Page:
Owing to the absence of a scientific survey of Chola temples, erroneous views have been expressed even by eminent modern historians. J.N. Banerjea opines that Nataraja icons appear only after the 14th or 15th century or even later. Vincent A. Smith held the view that “after A.D. 300, Indian sculpture properly so called hardly deserves to be recognized as art”. A reviewer of my Middle Chola Temples observes: “The Chola empire declined rapidly after Kulottunga I’s time” (italics mine). Such a statement ignores Chola history and achievement over as long a span as 210 years (A.D. 1070-1280), which is in fact the subject-matter of the present volume. I have covered in this volume about a hundred and sixty temples built, rebuilt of stone or enlarged during this period; the various stylistic developments in architecture and sculpture taking place in this period are quite significant. An elementary account of this period has already been published as the last chapter of my Four Chola Temples.
Just as, in the Early Chola period (especially in the age of Parantaka I), the Lingodbhavar cult was frequently invoked by way of expressing Siva’s supremacy over Vishnu and Brahma, so in the present period the Sarabkamurti cult, with the same objective, is found introduced at Tukkachchi, Darasuram and Tribhuvanam.
Incidentally, I would hesitate to accept—nay, I even reject—the postulation of a ‘second phase’ in the Early Chola period, beginning right in the middle of the reign of Parantaka I, namely during A.D. 940 to 970, as made out by Barrett: for my views and related arguments on this subject, see my Early Chola Art-Part I, pp. 254-5, and my Early Chola Temples, pp. 254-264.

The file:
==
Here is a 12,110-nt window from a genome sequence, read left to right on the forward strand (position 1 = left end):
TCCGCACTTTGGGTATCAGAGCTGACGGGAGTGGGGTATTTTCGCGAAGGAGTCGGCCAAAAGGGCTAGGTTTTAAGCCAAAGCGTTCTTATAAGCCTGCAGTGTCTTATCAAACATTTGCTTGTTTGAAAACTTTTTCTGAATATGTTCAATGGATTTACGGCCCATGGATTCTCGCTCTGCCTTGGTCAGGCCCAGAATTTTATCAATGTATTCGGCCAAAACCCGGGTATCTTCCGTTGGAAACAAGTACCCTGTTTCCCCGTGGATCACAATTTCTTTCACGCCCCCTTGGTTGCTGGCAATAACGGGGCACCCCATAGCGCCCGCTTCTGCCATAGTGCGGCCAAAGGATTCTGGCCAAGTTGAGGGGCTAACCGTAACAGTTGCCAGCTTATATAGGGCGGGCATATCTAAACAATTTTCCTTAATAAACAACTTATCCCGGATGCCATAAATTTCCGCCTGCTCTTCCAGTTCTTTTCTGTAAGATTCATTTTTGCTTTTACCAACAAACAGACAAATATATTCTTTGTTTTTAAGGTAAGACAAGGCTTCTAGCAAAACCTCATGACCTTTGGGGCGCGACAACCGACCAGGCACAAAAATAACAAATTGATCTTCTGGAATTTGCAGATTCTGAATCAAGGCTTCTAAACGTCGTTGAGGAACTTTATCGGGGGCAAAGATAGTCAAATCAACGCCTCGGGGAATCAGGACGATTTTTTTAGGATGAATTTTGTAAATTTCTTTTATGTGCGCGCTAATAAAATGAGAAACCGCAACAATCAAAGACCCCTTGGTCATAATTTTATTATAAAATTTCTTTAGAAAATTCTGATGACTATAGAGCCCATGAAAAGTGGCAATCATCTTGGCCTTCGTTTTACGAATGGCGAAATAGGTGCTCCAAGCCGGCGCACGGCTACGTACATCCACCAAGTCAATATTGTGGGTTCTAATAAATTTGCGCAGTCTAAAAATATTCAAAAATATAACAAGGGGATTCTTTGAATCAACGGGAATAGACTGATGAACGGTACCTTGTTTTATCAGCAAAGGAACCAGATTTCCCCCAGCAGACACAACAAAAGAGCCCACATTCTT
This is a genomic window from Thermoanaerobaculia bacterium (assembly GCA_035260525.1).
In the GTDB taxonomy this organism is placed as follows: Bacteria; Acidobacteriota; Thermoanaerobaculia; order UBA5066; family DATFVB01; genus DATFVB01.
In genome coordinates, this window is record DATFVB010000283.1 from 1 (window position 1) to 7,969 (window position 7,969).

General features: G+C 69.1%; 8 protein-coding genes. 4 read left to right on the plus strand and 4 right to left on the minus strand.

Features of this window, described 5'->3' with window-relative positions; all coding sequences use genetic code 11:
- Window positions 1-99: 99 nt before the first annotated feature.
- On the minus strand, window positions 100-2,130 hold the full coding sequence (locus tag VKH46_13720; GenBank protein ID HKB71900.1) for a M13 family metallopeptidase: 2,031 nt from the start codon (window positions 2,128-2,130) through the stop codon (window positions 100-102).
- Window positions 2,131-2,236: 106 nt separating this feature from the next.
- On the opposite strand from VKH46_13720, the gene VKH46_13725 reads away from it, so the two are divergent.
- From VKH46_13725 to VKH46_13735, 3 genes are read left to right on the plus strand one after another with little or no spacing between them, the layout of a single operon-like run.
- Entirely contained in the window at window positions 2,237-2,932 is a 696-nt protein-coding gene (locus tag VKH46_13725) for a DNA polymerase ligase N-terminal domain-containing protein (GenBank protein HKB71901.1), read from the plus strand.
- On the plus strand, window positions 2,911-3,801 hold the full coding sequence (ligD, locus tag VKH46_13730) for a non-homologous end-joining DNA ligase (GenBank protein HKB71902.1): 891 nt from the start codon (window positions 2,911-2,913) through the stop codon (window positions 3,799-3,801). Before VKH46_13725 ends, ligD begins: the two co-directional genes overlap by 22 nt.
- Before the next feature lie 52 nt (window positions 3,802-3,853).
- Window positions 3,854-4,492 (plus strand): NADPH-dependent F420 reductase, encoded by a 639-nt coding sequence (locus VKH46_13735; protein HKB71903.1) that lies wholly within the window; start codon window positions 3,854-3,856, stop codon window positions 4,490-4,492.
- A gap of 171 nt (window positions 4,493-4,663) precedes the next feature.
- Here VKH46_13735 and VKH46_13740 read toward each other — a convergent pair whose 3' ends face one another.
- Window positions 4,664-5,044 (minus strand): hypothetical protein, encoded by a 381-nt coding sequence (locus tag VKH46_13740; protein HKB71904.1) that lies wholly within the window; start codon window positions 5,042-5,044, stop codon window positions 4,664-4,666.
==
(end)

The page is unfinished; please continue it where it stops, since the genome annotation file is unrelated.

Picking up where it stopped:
There are many erroneous views on the dates of mandapas and gopurams. The Nritta sabha at Chidambaram belonging to the days of Kulottunga I, like the temple at Melakkadambur, has been attributed by some authors to the 17th century. The independent Amman temple, the hundred-pillared hall, the thousand-pillared hall, and the three walls of enclosure of the Nataraja temple at Chidambaram, with seven-tiered gopurams in the third wall (called the Rajak-kal Tambiran tirumaligai) all belong to the Later Chola period—and not to the Pandyan or Vijayanagara age. There is no Pandyan gopuram at all in the Chidambaram temple (see The City of the Cosmic Dance by B. Natarajan, pp. 65-83). The srivimana and gopuram at the Tribhuvanam temple belong to the same period. But, because of the ribbed kumudam on the gopuram- basement, some scholars have come to the conclusion that the gopuram belongs to the 16th century A.D. and the main temple to the 13th. Ribbed kumudams are to be found in temples of the 9th, 10th and 11th centuries (as at Takkolam, Tondaimanadu alias Tondaiman Arrur, and Melakkadambur respectively). Thus, on questions of style, one has to draw conclusions or make generalizations with great care.
The expansion of temple campuses (in particular by the addition of independent Amman shrines) and the creation of temple-cities, ratha-vimanas and ratka-mandapas are some of the characteristic features of the Later Chola period.